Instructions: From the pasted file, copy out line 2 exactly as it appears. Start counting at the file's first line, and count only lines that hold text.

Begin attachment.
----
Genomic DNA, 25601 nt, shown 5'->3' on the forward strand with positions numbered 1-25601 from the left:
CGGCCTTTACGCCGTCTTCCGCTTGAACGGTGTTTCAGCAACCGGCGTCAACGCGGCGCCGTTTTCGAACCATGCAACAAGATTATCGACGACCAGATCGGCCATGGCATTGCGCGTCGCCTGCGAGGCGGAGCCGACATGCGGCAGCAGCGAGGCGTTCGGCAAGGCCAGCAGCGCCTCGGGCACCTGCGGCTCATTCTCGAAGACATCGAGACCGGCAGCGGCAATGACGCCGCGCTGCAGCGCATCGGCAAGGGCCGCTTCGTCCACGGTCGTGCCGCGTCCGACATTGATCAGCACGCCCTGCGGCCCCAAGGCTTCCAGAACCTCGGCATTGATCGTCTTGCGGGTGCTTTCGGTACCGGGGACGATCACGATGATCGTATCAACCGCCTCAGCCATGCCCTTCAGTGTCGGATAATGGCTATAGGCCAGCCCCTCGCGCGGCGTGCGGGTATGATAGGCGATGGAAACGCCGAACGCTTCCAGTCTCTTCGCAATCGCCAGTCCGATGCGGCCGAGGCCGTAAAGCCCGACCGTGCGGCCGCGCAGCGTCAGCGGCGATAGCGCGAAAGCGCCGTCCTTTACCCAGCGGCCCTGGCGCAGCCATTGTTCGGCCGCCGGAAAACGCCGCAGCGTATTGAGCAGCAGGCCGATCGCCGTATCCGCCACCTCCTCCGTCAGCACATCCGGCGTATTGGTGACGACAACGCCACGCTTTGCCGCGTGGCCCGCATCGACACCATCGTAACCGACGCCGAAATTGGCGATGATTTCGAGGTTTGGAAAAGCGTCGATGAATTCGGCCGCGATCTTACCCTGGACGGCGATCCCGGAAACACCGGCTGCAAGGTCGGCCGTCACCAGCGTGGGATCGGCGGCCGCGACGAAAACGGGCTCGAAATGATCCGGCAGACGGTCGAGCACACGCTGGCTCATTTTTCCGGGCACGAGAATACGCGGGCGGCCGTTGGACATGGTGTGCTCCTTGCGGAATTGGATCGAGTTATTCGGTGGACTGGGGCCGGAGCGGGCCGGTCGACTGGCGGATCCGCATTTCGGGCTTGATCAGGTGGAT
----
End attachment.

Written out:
CGGCCTTTACGCCGTCTTCCGCTTGAACGGTGTTTCAGCAACCGGCGTCAACGCGGCGCCGTTTTCGAACCATGCAACAAGATTATCGACGACCAGATCGGCCATGGCATTGCGCGTCGCCTGCGAGGCGGAGCCGACATGCGGCAGCAGCGAGGCGTTCGGCAAGGCCAGCAGCGCCTCGGGCACCTGCGGCTCATTCTCGAAGACATCGAGACCGGCAGCGGCAATGACGCCGCGCTGCAGCGCATCGGCAAGGGCCGCTTCGTCCACGGTCGTGCCGCGTCCGACATTGATCAGCACGCCCTGCGGCCCCAAGGCTTCCAGAACCTCGGCATTGATCGTCTTGCGGGTGCTTTCGGTACCGGGGACGATCACGATGATCGTATCAACCGCCTCAGCCATGCCCTTCAGTGTCGGATAATGGCTATAGGCCAGCCCCTCGCGCGGCGTGCGGGTATGATAGGCGATGGAAACGCCGAACGCTTCCAGTCTCTTCGCAATCGCCAGTCCGATGCGGCCGAGGCCGTAAAGCCCGACCGTGCGGCCGCGCAGCGTCAGCGGCGATAGCGCGAAAGCGCCGTCCTTTACCCAGCGGCCCTGGCGCAGCCATTGTTCGGCCGCCGGAAAACGCCGCAGCGTATTGAGCAGCAGGCCGATCGCCGTATCCGCCACCTCCTCCGTCAGCACATCCGGCGTATTGGTGACGACAACGCCACGCTTTGCCGCGTGGCCCGCATCGACACCATCGTAACCGACGCCGAAATTGGCGATGATTTCGAGGTTTGGAAAAGCGTCGATGAATTCGGCCGCGATCTTACCCTGGACGGCGATCCCGGAAACACCGGCTGCAAGGTCGGCCGTCACCAGCGTGGGATCGGCGGCCGCGACGAAAACGGGCTCGAAATGATCCGGCAGACGGTCGAGCACACGCTGGCTCATTTTTCCGGGCACGAGAATACGCGGGCGGCCGTTGGACATGGTGTGCTCCTTGCGGAATTGGATCGAGTTATTCGGTGGACTGGGGCCGGAGCGGGCCGGTCGACTGGCGGATCCGCATTTCGGGCTTGATCAGGTGGAT